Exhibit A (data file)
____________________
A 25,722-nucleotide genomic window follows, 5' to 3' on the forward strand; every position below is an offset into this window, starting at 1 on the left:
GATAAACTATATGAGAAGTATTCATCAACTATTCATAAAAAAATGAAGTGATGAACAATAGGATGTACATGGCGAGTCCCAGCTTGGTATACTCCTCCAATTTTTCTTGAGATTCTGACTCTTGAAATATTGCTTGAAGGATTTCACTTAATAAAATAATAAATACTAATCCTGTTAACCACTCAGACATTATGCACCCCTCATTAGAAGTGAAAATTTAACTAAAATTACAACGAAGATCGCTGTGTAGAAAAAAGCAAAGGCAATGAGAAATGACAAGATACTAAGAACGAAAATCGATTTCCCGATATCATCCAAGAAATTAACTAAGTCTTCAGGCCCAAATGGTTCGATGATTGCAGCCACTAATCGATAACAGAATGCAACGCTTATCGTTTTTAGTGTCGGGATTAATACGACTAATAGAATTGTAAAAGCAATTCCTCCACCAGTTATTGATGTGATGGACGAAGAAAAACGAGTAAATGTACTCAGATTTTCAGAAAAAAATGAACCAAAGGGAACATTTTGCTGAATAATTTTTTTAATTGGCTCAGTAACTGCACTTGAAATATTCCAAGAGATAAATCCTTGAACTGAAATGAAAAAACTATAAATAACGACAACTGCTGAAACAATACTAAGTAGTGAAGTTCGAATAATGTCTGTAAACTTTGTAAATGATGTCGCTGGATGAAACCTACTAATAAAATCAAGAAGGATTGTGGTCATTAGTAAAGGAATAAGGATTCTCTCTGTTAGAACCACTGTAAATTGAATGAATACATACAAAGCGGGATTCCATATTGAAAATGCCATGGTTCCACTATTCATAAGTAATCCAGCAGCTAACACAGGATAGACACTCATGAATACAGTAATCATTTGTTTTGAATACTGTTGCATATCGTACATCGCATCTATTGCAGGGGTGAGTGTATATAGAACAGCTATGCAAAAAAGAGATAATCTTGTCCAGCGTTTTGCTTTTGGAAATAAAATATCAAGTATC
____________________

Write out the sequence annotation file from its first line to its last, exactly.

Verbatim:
A 25,722-nucleotide genomic window follows, 5' to 3' on the forward strand; every position below is an offset into this window, starting at 1 on the left:
GATAAACTATATGAGAAGTATTCATCAACTATTCATAAAAAAATGAAGTGATGAACAATAGGATGTACATGGCGAGTCCCAGCTTGGTATACTCCTCCAATTTTTCTTGAGATTCTGACTCTTGAAATATTGCTTGAAGGATTTCACTTAATAAAATAATAAATACTAATCCTGTTAACCACTCAGACATTATGCACCCCTCATTAGAAGTGAAAATTTAACTAAAATTACAACGAAGATCGCTGTGTAGAAAAAAGCAAAGGCAATGAGAAATGACAAGATACTAAGAACGAAAATCGATTTCCCGATATCATCCAAGAAATTAACTAAGTCTTCAGGCCCAAATGGTTCGATGATTGCAGCCACTAATCGATAACAGAATGCAACGCTTATCGTTTTTAGTGTCGGGATTAATACGACTAATAGAATTGTAAAAGCAATTCCTCCACCAGTTATTGATGTGATGGACGAAGAAAAACGAGTAAATGTACTCAGATTTTCAGAAAAAAATGAACCAAAGGGAACATTTTGCTGAATAATTTTTTTAATTGGCTCAGTAACTGCACTTGAAATATTCCAAGAGATAAATCCTTGAACTGAAATGAAAAAACTATAAATAACGACAACTGCTGAAACAATACTAAGTAGTGAAGTTCGAATAATGTCTGTAAACTTTGTAAATGATGTCGCTGGATGAAACCTACTAATAAAATCAAGAAGGATTGTGGTCATTAGTAAAGGAATAAGGATTCTCTCTGTTAGAACCACTGTAAATTGAATGAATACATACAAAGCGGGATTCCATATTGAAAATGCCATGGTTCCACTATTCATAAGTAATCCAGCAGCTAACACAGGATAGACACTCATGAATACAGTAATCATTTGTTTTGAATACTGTTGCATATCGTACATCGCATCTATTGCAGGGGTGAGTGTATATAGAACAGCTATGCAAAAAAGAGATAATCTTGTCCAGCGTTTTGCTTTTGGAAATAAAATATCAAGTATC